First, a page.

How do smaller tournaments survive? How the worst than top 16 players will survive? What about local young players? Who will be interested in buying broadcasting from smaller tournaments when top 16 tournament is on the way, there are often 3 ongoing tournaments?

Edited by lelit
Link to post
Share on other sites

I understood you didn't mean the best players having their own tour, and I certainly agree that the ranking system needs to be changed. I don't think it's fit for purpose at all, and if it was changed in the right way in theory it should mean more incidences of higher-ranked players beating lower-ranked players. I don't necessarily agree there should be fewer places available at tournaments - the current numbers are effectively based on the financials of the sport and if the sport can afford to offer up opportunities for as many players as it does then long may that continue as far as I'm concerned as that gives any talent that's out there the best chance of showing itself.

I also don't agree the standard is being diluted downwards - I see it as just the way it is right now where there are a lot of good players and not many great ones, as opposed to times in the past where there were a lot of great players and not many good ones. More players doesn't mean a lower standard, in fact it's probably the opposite and the comparison I would draw is snooker. Years ago there was a top 16 and that was about it, and since the sport expanded the consensus seems to be that standards have improved.

Ultimately though, your opinion about the sport being too random is exactly that; your opinion. My opinion is different - the randomness doesn't bother me so much because I'm not convinced it really is randomness. For me, if you strip away rankings assigned to players then what you're left with is a lot of players of very similar ability and so in that context any player beating any other player on any given day is understandable. True randomness is inferior players beating superior players on a very regular basis and I'm not sure we're seeing that, except perhaps at smaller tournaments and then most likely it's a case of motivation. I would like to see the ranking system change though as right now any good run in a big tournament disproportionately affects a player's ranking, and there are numerous examples that back up that assertion. Also, not all rankings are created equal - in one year, the gap in ability between the top 10 and the top 50 could be much smaller or bigger than another year so that the number 50 beating number 10 could either be a really big shock or no shock at all.

Finally, the only way that results are going to become consistent in the way you want them to be, and again as I've mentioned before, is if there are a core of players that are significantly better than the rest and therefore that much more likely to win when they're expected to and even then there will still be plenty of upsets. Unfortunately, no change in the ranking system, or seedings, or number of rounds or players taking part can influence how many really talented players are playing in any given era and without those players there is always going to be a wide variety of players reaching the latter stages of tournaments. You seem to be very happy with the way the men's game is going, but that's only because there are 3 exceptional active players. When they retire, and if they're not replaced which is highly likely given there's 3 of them, you'll most likely be bemoaning the state of the men's game. The bottom line is that tennis is like life - no matter how much you try to control it unexpected things always happen.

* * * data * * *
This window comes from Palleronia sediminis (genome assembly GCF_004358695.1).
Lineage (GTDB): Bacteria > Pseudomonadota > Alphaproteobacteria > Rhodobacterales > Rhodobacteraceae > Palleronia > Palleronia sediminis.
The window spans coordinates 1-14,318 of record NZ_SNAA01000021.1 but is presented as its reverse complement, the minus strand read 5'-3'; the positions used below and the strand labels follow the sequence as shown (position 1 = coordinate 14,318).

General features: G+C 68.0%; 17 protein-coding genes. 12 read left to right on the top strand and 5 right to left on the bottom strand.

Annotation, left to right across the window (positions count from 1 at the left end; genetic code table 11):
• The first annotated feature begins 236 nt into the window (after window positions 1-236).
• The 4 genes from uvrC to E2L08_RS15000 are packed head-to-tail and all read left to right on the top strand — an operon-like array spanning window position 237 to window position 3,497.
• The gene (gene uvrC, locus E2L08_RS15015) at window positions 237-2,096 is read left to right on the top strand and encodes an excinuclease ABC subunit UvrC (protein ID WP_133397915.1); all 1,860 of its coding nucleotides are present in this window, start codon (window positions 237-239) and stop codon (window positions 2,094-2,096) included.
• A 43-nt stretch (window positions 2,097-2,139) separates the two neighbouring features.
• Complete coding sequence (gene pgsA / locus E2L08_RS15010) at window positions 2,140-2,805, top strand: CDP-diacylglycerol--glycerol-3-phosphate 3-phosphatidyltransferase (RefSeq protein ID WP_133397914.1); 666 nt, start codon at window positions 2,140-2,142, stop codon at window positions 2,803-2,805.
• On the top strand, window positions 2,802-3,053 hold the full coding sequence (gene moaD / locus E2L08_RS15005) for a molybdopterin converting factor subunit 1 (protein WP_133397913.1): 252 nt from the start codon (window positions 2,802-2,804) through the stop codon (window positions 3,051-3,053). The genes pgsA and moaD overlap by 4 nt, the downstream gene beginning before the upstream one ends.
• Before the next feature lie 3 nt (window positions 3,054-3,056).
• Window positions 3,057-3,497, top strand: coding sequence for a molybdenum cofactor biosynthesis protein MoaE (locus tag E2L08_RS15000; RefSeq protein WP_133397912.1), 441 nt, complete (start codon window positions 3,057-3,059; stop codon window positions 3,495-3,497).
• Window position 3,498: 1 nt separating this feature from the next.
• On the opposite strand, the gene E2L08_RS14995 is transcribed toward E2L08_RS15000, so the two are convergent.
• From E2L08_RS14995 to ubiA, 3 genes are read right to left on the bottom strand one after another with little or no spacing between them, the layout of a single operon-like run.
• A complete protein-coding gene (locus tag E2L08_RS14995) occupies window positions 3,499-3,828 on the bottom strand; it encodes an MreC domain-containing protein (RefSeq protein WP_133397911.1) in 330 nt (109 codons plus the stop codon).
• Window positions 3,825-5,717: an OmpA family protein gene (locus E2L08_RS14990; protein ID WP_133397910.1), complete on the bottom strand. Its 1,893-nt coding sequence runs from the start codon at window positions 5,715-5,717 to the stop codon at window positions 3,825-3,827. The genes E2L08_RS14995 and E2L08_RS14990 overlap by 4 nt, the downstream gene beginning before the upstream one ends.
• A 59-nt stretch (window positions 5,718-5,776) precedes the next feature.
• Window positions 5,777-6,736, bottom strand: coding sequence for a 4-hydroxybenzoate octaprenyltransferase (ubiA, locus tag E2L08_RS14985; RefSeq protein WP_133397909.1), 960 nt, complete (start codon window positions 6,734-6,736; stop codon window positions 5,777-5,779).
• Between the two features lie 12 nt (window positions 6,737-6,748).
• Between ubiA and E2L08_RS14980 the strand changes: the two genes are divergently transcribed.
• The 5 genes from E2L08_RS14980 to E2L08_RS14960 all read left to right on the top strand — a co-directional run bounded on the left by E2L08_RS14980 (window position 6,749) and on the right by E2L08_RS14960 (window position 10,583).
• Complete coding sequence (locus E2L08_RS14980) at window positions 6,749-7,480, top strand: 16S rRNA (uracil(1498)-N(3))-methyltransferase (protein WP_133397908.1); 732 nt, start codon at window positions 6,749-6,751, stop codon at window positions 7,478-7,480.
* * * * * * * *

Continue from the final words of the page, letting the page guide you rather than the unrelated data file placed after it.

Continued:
Edited by Torque
Link to post
Share on other sites
1 hour ago, BrandNew said:

You seem unable to take a step back from what you personally enjoy watching, and consider what is appealing to a large number of fans in general. Too many different names, that casual fans can’t keep up with, is not an attractive prospect.

The men’s game has plenty of continuity, even without the ‘Big 3’ or ‘Big 4.’ Ferrer and Berdych for example, were right behind the ‘Big 4’ for a number of years. So was Wawrinka. So too Thiem. When, by round four of the US Open, the big three were missing, we were still left with Box Office matches, between big names. We didn’t suddenly find ourselves looking at players outside the top 50, and outside the top 100. It’s a total fallacy to suggest that the consistency in the men’s game is solely down to the big three.

There is obviously less of a gap between each player in the women’s game than there once was. The WTA has to find a way to magnify those decreasing gaps, to continue to be attractive to fans.

You mentioned snooker. I’d consider myself a casual snooker fan. If I turned on a major tournament, and the quarter finalists included 3 players from 50-100 in the rankings, and 2 players from outside the top 100, then that wouldn’t interest me. I probably wouldn’t know who those players were and I wouldn’t be interested in watching their matches. The top 8 or 16 players in that sport are the big draw, as they are in women’s tennis, as they are in any other sport. There is a limit to the number of players that fans can keep up with.

As I mentioned a while back, our opinions are far too diverse for any hope of agreement. What you're saying is underpinned by the idea that rankings are king, whereas I've said that I don't believe the rankings are the be-all and end-all - at least in their current guise.